To show that they mean it, Cuomo has thrown $260 million to NYSERDA to help direct an energy storage boom in New York--a move that Cuomo hopes will jump-start storage activity, as well as create tens of thousands of jobs in the state. Barton says that the combination of new goals and new funding has given them a newfound sense of purpose.

“It instills a sense of urgency to our work and a clarity about that urgency,” Barton said. “It puts regulators and implementing agencies like NYSERDA on notice of the target we need to be aiming for in our work.”

Cuomo and the folks at NYSERDA are also hoping that the new funding will break down the barriers faced by private investors on their way to finance clean energy, and when it comes to batteries, there are quite a few. Since the industry is relatively new, and batteries themselves are pretty complex pieces of technology, financing can get a little sticky. NYSERDA plans to get some major capital out there in an accessible way while lenders are still wrapping their head around the value of battery storage. The economic viability of energy storage in New York is about to hit a long-awaited uptick.

Now, let’s talk a little bit about New York’s motivation… and how it can inform other states to follow suit. Cuomo was clear that he recognizes that the peaker plants currently operating in New York are doing some harm. We’re talking about harm locally in NY, but also some major greenhouse-gas emissions that are going to put everyone in a tight spot.

(Quick note: a “Peaker Plant” is a power plant that generally only runs when there’s an extra high demand for electricity. This is often referred to as peak demand, hence the name given to the power plant. Peaker plants have to rev up and cool back down quickly and often, making them an especially dirty form of energy generation.)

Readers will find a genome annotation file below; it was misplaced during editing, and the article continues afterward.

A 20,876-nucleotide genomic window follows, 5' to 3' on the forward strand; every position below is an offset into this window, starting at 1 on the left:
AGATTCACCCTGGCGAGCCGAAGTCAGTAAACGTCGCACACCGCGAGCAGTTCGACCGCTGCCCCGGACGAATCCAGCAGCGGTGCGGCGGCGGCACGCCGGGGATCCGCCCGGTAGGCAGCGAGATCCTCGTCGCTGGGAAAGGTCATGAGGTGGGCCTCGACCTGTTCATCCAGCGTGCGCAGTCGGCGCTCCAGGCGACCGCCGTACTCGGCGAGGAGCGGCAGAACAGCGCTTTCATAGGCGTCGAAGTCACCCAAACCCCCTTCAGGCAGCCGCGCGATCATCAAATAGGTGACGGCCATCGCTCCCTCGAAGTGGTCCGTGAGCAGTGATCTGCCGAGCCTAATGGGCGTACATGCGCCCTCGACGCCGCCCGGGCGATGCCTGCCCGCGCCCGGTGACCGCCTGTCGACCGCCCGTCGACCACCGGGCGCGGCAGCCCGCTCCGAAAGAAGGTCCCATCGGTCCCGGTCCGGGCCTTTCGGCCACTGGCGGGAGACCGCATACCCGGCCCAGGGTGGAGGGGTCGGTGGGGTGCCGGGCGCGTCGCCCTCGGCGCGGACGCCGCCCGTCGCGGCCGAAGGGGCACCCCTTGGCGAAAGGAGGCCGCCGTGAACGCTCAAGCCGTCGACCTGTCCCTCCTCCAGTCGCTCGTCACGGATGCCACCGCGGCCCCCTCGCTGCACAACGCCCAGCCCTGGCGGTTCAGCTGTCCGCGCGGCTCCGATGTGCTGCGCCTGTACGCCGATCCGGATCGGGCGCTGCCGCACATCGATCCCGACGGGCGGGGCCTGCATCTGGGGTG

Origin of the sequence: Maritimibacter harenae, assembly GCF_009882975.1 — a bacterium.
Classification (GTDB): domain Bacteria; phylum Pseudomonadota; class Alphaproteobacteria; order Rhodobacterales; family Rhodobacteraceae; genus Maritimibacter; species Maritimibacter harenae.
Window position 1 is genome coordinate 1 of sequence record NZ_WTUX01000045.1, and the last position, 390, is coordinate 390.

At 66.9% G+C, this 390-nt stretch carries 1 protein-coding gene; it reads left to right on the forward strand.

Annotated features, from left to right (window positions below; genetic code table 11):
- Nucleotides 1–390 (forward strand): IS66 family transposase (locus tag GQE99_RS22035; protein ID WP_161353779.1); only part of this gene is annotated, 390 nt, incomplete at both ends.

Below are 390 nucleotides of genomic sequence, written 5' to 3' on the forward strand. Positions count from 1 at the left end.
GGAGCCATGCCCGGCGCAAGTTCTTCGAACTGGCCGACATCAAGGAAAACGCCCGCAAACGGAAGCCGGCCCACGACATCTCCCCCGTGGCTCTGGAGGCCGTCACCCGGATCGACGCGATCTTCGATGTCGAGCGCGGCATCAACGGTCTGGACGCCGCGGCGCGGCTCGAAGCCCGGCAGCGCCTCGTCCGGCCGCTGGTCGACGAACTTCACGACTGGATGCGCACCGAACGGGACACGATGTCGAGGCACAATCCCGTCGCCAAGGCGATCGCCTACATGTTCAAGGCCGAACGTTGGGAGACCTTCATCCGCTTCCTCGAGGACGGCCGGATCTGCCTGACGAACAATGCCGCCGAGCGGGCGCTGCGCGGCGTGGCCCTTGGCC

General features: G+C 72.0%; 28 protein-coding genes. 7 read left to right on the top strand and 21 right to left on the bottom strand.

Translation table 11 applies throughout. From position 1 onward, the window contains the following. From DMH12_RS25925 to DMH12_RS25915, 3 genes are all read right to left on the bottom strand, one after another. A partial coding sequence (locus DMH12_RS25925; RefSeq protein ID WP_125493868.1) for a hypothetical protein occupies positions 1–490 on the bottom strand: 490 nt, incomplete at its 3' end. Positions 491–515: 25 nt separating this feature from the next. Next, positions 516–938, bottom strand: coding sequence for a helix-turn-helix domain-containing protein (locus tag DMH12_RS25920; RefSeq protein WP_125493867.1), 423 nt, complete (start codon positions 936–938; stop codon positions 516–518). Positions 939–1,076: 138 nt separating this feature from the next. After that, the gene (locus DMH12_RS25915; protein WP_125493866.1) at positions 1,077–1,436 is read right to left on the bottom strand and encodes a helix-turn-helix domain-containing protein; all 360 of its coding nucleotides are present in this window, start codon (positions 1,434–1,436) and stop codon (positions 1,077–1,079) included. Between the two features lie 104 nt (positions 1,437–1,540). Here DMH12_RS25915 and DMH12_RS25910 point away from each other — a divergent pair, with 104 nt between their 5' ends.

New York City has a particularly old and boisterous army of peaker plants located on the poor side of town. The problem has an easy fix, though. You guessed it: energy storage. It’s pretty easy for these plants to be replaced by energy storage, which is able to provide the same amount of energy capacity, without all of the harmful pollution. Pretty much everyone agrees this is ideal.

Peakers in New York have been but culprits of smog-forming pollution, putting them especially high on the governor’s hit list. William Acker, the executive director of the New York Battery and Energy Storage Technology Consortium, is on board.

“Applying appropriate emission requirements to the peaker plants and considering environmental justice will likely create a great deal of opportunity,” Acker said. We’ll be tracking with these new opportunities in New York, here at home in California, and in other states across the country in the coming year. Stay tuned for more energy storage updates here on The Swell.